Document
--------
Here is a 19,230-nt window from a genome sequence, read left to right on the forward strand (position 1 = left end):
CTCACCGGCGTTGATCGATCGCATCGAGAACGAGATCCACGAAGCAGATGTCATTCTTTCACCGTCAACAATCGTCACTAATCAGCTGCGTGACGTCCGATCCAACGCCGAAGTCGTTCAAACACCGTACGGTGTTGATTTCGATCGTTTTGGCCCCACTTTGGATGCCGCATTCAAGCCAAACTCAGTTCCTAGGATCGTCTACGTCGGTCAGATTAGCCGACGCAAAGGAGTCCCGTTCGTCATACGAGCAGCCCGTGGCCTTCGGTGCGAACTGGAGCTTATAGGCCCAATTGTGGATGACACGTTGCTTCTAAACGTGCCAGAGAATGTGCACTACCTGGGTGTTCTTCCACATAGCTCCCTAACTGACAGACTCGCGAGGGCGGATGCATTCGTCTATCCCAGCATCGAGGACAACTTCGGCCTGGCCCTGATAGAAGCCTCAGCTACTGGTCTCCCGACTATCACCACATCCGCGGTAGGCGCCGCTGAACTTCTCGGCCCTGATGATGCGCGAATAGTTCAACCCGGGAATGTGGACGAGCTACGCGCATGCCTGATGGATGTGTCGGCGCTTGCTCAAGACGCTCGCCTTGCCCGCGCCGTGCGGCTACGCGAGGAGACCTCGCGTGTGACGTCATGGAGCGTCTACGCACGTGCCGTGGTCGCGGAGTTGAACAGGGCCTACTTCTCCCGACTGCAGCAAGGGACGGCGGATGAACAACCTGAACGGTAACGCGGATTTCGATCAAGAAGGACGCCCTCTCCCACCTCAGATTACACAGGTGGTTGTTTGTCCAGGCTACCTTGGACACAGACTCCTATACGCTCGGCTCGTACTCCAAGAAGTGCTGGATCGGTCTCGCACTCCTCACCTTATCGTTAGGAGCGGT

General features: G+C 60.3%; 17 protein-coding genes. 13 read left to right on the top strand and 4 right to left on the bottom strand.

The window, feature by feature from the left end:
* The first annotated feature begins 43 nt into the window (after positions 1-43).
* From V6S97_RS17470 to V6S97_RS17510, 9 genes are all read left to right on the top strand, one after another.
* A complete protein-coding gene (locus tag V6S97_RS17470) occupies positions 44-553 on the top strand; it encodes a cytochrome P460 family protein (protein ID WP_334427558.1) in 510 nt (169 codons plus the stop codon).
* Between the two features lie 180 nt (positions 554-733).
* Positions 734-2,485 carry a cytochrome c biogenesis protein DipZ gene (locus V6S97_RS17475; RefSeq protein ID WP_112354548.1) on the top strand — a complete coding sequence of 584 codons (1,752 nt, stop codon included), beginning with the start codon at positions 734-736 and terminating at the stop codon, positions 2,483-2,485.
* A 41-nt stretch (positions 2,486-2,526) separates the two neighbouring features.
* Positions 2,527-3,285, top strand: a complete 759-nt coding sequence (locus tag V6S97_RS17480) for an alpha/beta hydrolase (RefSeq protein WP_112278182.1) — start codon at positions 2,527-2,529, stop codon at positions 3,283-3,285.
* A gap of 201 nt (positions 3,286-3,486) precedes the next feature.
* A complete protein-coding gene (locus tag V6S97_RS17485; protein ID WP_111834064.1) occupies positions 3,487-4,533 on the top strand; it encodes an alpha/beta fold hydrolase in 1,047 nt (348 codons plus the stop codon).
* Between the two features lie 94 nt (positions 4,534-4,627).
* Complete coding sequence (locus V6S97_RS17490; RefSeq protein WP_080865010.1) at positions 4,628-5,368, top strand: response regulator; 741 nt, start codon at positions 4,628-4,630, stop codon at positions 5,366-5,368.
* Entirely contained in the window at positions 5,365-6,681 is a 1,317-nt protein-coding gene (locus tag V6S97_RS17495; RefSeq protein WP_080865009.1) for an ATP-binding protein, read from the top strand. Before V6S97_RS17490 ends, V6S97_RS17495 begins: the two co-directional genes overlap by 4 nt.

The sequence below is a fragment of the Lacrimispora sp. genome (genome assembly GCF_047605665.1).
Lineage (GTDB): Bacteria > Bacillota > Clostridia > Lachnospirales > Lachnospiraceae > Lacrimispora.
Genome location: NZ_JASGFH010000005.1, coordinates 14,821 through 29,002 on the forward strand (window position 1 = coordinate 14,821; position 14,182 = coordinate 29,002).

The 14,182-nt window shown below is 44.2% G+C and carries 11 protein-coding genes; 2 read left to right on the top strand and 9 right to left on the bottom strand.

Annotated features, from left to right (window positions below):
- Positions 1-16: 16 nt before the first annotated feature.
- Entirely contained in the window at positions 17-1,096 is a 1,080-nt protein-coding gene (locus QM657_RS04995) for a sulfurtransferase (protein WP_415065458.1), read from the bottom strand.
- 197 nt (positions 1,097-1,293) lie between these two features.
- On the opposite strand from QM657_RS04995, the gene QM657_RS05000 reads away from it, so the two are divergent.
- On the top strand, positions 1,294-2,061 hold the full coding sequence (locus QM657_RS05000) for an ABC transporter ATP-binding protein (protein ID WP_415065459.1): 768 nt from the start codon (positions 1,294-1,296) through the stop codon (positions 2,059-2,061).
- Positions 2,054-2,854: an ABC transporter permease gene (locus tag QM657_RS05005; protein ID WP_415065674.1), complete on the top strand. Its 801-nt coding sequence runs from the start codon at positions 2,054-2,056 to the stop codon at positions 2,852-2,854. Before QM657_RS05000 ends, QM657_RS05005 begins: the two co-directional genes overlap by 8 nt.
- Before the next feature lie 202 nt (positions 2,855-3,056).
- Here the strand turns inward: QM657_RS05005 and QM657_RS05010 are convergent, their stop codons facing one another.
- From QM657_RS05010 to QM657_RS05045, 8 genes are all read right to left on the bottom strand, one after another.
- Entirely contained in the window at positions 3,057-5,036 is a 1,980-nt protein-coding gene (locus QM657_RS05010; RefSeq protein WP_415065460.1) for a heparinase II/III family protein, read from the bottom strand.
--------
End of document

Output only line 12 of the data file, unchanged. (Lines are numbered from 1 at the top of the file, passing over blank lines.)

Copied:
* A gap of 201 nt (positions 3,286-3,486) precedes the next feature.